Bobby Bowden memories: Classy coach, gracious in victory
(Gray News) – The world lost a man of character and extraordinary kindness with the death of Hall of Fame college football coach Bobby Bowden.
Bowden died early Sunday at 91.
In 40 years of coaching major college football, he won 377 games – 315 of them during his 34 seasons at Florida State – and two national championships.
I interviewed Bowden dozens of times during the mid to late 1980s when I worked at a Tallahassee radio station.
He was a gentleman and always made time for me as a young reporter, even when ESPN was waiting.
Late one Friday afternoon, I arrived unannounced at the athletic complex hoping for a last-minute interview before a Saturday game. His secretary told me to go sit in his office and he would be with me shortly.
True to her word, it wasn’t long before the coach walked in. “How you doin’, buddy? Whatcha need?” Bowden said in his folksy Southern drawl.
A radio network was paying me to get some comments from Bowden and then ship back the cassette for a story the following week.
Ever the professional, he asked, “Do you want long answers or short?”
I laughed and said, “Probably in the middle,” because I didn’t know exactly what length the network would want.
“OK, let’s go,” the coach said.
He answered every question, thanked me for coming by and left me alone in his office.
It gave me a moment to admire his many helmets, footballs, and trophies while I packed up my gear.
I first became acquainted with Bowden’s character at the start of the decade when I was a student at the University of Nebraska in Lincoln.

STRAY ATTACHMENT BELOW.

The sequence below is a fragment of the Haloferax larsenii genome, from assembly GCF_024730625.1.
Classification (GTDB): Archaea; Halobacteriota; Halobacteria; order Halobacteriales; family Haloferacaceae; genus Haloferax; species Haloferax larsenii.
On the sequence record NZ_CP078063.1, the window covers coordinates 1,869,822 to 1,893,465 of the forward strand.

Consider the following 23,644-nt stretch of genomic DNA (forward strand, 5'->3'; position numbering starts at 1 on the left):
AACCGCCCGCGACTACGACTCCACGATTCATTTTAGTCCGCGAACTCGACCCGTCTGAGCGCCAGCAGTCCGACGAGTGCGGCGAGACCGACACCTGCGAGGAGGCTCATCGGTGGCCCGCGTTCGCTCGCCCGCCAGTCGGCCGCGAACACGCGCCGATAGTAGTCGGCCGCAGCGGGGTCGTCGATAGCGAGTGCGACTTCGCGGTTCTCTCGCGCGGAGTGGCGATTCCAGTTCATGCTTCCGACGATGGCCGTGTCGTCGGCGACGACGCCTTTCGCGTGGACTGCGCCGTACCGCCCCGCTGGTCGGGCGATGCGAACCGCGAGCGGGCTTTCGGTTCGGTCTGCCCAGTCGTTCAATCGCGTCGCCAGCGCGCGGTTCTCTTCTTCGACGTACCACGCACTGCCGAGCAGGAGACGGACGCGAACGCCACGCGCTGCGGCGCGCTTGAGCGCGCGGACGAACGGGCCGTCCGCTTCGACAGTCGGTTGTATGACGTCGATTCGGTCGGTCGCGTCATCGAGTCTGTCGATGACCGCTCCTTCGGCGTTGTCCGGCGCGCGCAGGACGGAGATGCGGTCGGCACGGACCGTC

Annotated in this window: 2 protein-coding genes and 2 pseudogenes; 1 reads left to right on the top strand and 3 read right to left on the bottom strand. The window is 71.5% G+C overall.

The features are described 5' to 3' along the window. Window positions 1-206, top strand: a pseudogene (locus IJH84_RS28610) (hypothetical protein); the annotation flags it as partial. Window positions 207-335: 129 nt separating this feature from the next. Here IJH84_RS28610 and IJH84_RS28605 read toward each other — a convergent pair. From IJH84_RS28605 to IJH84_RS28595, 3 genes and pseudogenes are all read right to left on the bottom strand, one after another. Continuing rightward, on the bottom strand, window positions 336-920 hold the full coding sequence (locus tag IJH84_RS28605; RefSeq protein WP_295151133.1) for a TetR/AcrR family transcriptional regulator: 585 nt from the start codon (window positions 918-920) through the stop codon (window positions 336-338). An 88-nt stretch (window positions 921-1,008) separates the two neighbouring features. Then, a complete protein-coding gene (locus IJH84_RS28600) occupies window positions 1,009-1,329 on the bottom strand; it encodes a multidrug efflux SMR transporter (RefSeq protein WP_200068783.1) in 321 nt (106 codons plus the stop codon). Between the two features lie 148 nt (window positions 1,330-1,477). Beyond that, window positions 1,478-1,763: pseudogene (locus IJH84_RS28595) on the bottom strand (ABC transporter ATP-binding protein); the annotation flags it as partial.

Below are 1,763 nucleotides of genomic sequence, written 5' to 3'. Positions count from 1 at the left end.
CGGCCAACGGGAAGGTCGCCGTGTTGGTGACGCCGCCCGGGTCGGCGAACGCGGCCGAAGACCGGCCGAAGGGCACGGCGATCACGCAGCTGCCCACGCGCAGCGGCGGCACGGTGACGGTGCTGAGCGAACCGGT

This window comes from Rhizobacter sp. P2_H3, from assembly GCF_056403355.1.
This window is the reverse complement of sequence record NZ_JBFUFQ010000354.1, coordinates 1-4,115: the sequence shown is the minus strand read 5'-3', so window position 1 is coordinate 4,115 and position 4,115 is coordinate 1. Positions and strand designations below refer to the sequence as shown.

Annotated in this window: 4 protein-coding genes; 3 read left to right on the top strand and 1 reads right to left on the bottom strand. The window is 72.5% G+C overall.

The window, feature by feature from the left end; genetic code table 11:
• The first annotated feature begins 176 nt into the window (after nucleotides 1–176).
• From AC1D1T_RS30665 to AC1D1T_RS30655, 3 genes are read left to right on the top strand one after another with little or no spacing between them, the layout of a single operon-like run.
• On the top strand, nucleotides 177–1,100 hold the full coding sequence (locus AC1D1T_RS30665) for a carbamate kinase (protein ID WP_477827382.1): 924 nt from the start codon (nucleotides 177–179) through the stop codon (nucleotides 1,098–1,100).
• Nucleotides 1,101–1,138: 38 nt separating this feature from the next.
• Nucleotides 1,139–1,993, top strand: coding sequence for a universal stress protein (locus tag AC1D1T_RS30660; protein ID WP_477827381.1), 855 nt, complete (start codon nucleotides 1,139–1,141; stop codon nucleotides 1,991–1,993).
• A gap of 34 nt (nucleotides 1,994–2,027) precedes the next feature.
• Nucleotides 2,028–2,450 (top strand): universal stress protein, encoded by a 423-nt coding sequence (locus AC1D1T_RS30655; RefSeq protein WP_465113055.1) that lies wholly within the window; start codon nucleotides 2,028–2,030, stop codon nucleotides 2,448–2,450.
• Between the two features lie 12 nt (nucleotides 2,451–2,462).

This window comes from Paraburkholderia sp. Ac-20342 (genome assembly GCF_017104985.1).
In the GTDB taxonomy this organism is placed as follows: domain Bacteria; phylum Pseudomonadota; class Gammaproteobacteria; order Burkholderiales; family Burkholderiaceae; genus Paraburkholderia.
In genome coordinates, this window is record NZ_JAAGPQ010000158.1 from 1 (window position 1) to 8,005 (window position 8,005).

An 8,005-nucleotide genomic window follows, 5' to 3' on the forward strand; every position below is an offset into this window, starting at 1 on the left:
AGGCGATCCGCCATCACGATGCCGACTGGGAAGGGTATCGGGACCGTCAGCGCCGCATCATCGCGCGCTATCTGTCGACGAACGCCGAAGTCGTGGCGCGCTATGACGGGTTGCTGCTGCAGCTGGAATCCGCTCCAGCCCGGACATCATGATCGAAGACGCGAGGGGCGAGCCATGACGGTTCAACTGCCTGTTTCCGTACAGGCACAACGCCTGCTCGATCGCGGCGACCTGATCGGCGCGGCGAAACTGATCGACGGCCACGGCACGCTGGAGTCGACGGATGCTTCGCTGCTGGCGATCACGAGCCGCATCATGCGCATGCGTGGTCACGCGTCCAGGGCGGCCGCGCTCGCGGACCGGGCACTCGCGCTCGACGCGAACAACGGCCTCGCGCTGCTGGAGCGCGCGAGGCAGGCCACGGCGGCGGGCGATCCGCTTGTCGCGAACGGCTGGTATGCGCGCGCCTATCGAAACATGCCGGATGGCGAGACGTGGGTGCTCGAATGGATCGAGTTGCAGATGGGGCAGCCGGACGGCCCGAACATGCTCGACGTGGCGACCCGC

At the time, the Cornhuskers were a perennial football power.
In October 1980, Bowden brought 16th ranked Florida State to Lincoln in what turned out to be a classic matchup.
The game wasn’t decided until the final seconds when a fumble by No. 3 Nebraska was recovered by the Seminoles just 10 yards short of the endzone.
Florida State won 18-14 as time ran off the clock.
What happened next left an impression on me, the state of Nebraska and Bowden.
After a moment of stunned silence, Husker fans burst into applause. They knew they had witnessed something special.
Bowden wrote an open letter to Nebraska media outlets a few days later expressing his appreciation.
I have been coaching college football the past 28 years and have played before some great crowds in this country. I have never seen people with more class that I saw at Nebraska last week. The Nebraska fans, players, cheerleaders, band, officials, coaches, etc., gave me a living testimony of what college football should be about. I actually had the feeling that when we upset the Nebraska team, that instead of hate and spite the Nebraska fans thanked us for coming to Lincoln and putting on a good show. This is nearly unheard of in today’s society. Nebraska you are a great example for Americans to copy. I hope we show half the class your people do.
It was a classy move and one that cemented Bowden in the hearts of Nebraskans as their second-favorite coach to Tom Osborne.
Husker fans of that era are certainly remembering it again on word of Bowden’s death some four decades later.
It seems only fair that college football fans everywhere should know the story, too.
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